This is a contributed piece by Kyle W. Gray.
Still Pinned Up
By Kyle W. Gray
Our brains are wonderful, but they forget. That’s why I decorate my room with reminders of what I’ve experienced and learned, but more importantly, who has inspired me along the way.
Five years ago, I was convinced without doubt that ants are marvelous beasts and worth attention. That’s why I’m now an Evolutionary Biology Ph.D. student studying ant diversity and evolution.
Pinned up on my wall, above my little brown desk in the corner of my room, is a 1976 article of insightful Australian ant natural history: “Probing Ponerine Ants” by ant taxonomist Dr. Phil Ward. This was Phil’s very first scientific publication. Since “Probing Ponerine Ants”, Phil has had a long and successful career producing a panoply of taxonomic revisions of various ant groups, most notably of the Formicinae, Myrmicinae, and Pseudomyrmecinae subfamilies. Phil’s work has contributed immensely to our understanding of ant diversity and evolution.
“Probing Ponerine Ants” is an article for the lay public of Australia that highlights the natural history of various Rhytidoponera ant species. These ants are some of the most conspicuous ants in Australia because of their beautiful iridescent blue and/or green coloration. However, they are popularly known as garden pests due to their abundance and pugnacious nature.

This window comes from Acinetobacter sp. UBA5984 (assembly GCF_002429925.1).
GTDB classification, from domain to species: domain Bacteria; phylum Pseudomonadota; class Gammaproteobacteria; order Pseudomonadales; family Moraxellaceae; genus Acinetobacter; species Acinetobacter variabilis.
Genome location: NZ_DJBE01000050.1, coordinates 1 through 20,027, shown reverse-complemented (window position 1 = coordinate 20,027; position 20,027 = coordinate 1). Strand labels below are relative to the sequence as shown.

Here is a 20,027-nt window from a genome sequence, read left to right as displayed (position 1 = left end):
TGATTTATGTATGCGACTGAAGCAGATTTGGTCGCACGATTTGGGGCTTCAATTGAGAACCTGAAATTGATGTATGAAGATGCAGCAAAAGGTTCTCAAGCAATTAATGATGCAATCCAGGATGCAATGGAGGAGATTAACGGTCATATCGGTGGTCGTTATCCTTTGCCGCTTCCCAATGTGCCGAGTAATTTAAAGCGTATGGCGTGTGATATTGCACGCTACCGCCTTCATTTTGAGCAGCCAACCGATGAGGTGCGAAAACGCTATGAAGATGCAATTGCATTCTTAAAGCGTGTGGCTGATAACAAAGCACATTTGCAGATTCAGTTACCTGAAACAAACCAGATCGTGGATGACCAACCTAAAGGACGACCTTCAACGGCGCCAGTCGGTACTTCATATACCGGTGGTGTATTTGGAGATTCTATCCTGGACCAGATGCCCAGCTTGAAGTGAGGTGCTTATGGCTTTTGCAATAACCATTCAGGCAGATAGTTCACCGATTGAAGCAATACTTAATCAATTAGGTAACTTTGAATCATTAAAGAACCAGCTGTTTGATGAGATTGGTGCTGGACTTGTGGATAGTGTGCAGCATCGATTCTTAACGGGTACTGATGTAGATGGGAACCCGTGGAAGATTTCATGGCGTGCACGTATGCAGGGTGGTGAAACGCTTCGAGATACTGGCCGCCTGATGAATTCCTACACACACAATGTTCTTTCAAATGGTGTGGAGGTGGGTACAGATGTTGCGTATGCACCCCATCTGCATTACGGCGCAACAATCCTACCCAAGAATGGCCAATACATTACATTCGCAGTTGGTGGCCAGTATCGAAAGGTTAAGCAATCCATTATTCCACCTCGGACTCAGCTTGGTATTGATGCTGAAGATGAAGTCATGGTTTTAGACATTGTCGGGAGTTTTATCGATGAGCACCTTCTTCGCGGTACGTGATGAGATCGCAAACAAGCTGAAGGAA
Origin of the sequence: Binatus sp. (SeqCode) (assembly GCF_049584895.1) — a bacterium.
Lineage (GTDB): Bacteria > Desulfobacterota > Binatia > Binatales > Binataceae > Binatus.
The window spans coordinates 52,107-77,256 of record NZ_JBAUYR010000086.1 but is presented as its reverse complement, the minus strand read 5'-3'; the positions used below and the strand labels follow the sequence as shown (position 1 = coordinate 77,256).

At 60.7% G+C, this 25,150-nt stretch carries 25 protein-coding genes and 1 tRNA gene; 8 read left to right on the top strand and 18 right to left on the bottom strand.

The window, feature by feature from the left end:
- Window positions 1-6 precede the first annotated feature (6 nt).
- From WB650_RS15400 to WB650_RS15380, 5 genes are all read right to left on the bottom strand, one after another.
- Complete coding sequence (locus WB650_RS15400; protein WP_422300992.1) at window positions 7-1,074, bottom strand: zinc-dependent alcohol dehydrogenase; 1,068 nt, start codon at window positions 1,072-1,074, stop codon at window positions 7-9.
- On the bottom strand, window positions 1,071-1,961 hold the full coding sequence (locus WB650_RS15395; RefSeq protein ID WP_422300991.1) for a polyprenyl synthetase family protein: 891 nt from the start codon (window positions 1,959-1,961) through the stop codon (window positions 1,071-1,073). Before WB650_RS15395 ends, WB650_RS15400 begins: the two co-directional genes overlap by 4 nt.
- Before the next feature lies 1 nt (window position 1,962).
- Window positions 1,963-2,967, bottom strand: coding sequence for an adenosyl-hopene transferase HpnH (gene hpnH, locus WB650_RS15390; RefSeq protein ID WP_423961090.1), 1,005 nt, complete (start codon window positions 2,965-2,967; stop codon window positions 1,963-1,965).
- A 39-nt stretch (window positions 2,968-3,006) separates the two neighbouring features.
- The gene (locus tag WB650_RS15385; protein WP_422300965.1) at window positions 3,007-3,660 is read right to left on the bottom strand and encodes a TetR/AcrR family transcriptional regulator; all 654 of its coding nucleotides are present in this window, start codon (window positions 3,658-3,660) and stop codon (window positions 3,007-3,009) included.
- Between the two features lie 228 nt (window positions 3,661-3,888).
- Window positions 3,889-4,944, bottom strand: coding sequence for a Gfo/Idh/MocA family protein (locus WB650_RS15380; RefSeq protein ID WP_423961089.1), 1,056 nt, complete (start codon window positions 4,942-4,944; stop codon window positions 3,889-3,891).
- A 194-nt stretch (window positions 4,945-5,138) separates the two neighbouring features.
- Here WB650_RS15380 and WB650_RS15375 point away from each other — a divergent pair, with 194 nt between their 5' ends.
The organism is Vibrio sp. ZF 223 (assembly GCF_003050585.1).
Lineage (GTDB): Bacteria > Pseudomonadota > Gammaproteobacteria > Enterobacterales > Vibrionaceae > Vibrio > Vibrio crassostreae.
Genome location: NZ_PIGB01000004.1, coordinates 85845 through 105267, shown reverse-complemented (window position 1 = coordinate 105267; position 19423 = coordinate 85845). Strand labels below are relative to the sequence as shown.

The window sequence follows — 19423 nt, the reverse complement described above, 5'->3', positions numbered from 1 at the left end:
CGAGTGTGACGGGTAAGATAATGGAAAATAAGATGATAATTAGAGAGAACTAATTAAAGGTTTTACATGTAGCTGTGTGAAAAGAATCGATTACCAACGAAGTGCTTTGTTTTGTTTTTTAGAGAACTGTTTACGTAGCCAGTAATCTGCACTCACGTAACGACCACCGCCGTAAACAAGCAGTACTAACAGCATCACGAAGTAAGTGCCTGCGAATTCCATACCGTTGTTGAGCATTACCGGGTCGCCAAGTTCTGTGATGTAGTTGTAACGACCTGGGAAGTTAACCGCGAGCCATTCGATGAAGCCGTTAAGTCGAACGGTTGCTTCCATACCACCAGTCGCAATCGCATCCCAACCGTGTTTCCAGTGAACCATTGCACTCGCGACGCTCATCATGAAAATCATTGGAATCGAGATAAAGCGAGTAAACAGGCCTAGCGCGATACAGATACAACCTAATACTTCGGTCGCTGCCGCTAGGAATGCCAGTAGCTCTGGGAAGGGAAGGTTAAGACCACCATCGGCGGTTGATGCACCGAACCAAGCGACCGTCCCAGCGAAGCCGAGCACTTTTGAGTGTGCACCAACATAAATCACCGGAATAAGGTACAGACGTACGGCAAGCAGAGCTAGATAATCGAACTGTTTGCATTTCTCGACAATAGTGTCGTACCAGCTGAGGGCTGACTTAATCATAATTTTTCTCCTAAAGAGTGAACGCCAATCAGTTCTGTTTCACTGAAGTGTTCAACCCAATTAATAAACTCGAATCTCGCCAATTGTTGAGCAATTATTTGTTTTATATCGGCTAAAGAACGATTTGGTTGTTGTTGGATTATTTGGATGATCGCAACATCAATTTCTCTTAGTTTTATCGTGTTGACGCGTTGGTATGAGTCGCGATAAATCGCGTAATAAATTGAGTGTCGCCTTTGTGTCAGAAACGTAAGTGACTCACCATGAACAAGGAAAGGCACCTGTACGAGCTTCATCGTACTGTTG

Occasionally, while working at my little brown desk in the corner of my room, my attention locks onto to the pinned up “Probing Ponerine Ants.” I am reminded of fond memories of mentorship, a lesson learned, and the moment I was bequeathed this article of insightful Australian ant natural history.
I was an undergraduate assistant in Phil’s lab at the University of California Davis for most of 2015 and the first half of 2016. One afternoon in the lab, I was point-mounting ants for then-graduate student Marek Borowiec (now an assistant professor at University of Idaho), when Phil walked into his office and called me over.
I got up from the microscope bench and made the ten-step journey over to Phil’s office, which contains a modest desk and many large cabinets harboring an almost countless number of pinned ant specimens. Phil retrieved some stapled pieces of paper from a file cabinet next to his desk and handed them over to me. Based on their beige-like color, I could tell these pages have seen more years than I.
I read the title aloud: “Probing Ponerine Ants.” I looked back at Phil waiting for an explanation. Phil is not one for ambiguity.
“Kyle, this is a little piece I wrote for the Australian Museum about the biology of Rhytidoponera ants when I was a graduate student back in the 70’s.”
It was early 1976 when the Australian Museum contacted Phil about contributing an article to the upcoming volume of Australian Natural History. At the time, Phil was about half way into his Ph.D. studies at the University of Sydney. Phil’s dissertation explored the population biology of the Rhytidoponera impressa group, a complex of rainforest species in eastern Australia. Phil was interested in their colony structure, which he investigated through a combination of field and lab work. During his field work, Phil paid close attention to the ecology and behavior of the ants. These observations were eventually shared in “Probing Ponerine Ants.”
As a budding ant biologist at the time, I was enamored by the gesture. The next thing I said was completely out of my control.